Now that I have gained control over a piece of hardware that I bought and whose usage  should therefore never have been restricted by its manufacturer in the first place, the next step is to put CyanogenMod on it. Long story short : I fumbled with transfers and Android boot loader functionalities that I don’t yet fully understand, so I failed and bricked my device. In the next installment of this adventure, I’m sure I’ll have a nice tale of success to tell you about – meanwhile this one will be a tale of recovery.

This brick situation is a Motorola Defy with blank screen and a lit white diode on its front. The normal combination of the power and volume keys won’t bring up the boot loader’s menu on start. But thanks to Motorola’s hardware restrictions designed to keep the user from modifying the software, the user is also kept from shooting himself in the foot and the Defy is only semi-bricked and therefore recoverable. Saved by Motorola’s hardware restrictions… Every cloud has a silver lining. But had the device been completely open and friendly to alien software, I would not have had to hack at it in the first place, I would not had bricked it and there would have been no need for saving the day – so down with user-hostile hardware anyway !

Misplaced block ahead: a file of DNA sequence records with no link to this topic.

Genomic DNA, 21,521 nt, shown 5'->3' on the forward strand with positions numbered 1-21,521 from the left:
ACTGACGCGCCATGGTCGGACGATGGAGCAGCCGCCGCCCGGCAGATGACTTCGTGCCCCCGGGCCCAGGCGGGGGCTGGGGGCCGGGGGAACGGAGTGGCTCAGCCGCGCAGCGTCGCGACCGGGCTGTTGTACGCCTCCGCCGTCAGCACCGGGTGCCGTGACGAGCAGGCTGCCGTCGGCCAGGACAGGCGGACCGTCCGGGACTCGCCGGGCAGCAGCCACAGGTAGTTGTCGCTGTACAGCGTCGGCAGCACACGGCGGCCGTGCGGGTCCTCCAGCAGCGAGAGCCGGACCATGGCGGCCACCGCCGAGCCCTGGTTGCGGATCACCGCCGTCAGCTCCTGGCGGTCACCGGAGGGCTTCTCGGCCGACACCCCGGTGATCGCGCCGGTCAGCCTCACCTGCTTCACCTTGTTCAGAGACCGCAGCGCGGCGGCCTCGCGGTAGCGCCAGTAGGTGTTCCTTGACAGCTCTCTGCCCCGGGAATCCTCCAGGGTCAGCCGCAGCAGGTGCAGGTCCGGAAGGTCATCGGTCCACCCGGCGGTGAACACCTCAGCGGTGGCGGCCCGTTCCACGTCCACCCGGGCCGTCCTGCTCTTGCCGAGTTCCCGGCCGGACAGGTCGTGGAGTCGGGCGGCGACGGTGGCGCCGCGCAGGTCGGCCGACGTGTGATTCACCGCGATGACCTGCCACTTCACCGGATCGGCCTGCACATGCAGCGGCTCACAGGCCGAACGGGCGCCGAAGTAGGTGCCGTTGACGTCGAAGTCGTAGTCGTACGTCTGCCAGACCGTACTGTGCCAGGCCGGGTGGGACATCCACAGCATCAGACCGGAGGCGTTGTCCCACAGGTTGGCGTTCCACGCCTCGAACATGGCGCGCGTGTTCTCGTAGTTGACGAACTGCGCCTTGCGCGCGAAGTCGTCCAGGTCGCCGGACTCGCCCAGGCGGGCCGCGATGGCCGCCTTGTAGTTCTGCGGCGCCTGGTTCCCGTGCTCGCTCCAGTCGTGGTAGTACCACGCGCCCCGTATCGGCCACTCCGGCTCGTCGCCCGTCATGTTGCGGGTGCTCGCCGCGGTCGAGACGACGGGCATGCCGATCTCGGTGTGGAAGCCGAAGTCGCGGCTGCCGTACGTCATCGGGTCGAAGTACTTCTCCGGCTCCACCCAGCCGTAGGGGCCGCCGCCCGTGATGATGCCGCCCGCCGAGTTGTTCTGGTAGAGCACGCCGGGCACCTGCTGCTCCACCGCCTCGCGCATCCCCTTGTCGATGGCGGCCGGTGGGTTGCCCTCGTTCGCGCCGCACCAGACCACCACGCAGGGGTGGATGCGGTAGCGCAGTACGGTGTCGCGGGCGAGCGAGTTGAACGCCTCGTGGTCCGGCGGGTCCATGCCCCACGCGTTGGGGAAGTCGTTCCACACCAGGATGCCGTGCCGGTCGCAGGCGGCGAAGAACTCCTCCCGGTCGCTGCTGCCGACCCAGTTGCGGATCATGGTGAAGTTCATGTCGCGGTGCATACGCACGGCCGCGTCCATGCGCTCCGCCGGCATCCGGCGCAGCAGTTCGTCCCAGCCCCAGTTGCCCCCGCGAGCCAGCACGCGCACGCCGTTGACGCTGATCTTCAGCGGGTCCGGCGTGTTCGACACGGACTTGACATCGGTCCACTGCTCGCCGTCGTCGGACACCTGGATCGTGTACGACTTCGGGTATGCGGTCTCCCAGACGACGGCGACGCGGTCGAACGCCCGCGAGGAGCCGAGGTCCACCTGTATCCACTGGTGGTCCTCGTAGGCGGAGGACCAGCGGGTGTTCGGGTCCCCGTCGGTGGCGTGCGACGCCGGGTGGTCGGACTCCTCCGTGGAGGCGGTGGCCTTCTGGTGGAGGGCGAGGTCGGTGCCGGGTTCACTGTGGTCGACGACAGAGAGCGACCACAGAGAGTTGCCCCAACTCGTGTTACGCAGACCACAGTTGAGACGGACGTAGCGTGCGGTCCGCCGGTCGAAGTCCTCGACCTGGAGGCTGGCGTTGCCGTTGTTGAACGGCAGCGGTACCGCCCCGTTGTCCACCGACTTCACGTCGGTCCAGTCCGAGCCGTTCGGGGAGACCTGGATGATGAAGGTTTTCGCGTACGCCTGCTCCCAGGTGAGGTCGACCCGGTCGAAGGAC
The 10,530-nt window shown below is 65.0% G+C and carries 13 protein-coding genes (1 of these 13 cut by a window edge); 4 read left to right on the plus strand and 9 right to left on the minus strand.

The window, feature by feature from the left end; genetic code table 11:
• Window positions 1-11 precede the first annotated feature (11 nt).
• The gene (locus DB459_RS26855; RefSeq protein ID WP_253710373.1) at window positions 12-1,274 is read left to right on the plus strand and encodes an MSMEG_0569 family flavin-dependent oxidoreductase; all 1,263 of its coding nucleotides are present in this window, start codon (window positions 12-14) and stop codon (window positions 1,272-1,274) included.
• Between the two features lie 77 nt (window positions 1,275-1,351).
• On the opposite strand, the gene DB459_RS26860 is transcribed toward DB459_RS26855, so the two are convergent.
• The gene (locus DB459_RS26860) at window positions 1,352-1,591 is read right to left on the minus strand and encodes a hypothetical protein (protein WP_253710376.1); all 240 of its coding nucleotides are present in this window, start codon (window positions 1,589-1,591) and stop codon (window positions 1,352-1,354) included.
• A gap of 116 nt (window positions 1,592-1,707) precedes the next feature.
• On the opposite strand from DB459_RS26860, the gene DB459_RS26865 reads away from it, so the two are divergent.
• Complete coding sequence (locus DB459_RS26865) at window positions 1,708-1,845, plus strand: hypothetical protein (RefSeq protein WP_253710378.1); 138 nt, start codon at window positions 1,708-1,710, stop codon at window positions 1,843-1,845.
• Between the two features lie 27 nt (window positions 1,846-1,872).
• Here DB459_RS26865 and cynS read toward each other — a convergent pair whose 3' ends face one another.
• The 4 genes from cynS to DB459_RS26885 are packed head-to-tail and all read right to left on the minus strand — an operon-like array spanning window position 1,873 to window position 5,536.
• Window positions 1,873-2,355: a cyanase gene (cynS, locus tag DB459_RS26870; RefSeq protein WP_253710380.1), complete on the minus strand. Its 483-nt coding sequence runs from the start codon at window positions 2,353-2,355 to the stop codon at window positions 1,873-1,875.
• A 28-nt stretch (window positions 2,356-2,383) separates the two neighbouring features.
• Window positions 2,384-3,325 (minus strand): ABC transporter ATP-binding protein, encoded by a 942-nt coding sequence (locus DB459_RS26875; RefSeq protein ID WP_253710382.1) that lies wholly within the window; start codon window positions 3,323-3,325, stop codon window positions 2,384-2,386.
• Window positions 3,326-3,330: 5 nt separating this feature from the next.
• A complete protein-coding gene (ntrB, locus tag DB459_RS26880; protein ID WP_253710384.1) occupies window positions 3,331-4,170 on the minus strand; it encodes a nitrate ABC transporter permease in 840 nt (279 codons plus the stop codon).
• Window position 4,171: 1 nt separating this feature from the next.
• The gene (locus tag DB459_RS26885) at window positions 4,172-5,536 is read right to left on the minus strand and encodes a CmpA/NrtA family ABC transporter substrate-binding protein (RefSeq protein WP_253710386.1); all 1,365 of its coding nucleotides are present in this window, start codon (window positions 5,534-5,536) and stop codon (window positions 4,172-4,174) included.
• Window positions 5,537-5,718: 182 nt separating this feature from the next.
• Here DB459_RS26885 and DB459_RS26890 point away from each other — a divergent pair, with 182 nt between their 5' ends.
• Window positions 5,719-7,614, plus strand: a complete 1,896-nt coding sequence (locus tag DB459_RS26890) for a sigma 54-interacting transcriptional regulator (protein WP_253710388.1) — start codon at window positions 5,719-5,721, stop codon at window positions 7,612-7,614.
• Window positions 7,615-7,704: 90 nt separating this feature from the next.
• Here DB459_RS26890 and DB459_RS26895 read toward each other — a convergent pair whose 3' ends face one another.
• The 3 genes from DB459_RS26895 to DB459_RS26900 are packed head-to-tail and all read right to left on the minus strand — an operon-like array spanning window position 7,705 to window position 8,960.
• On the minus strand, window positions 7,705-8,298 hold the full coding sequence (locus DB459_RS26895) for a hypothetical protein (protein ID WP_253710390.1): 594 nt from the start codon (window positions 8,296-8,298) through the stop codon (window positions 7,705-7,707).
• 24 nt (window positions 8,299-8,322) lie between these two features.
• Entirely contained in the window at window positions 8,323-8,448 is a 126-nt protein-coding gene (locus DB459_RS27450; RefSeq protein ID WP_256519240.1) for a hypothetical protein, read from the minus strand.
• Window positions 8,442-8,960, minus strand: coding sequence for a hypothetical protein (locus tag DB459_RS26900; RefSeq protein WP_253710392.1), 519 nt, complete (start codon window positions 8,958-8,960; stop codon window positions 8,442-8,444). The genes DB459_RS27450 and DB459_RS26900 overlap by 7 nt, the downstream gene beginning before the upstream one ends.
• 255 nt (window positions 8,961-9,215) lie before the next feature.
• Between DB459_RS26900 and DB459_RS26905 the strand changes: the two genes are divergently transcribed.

With the Motorola Defy USB drivers installed since the SuperOneClick rooting, I launched RSD lite 4.9 which is the Motorola utility for flashing Motorola Android devices. Here is the method for using RSD lite correctly. RSD lite immediately recognized the device connected across the USB cord. The trick was finding a suitable firmware in .sbf format. After a few unsuccessful attempts with French Android versions, I found that JRDNEM_U3_3.4.2_117-002_BLUR_SIGN_SIGNED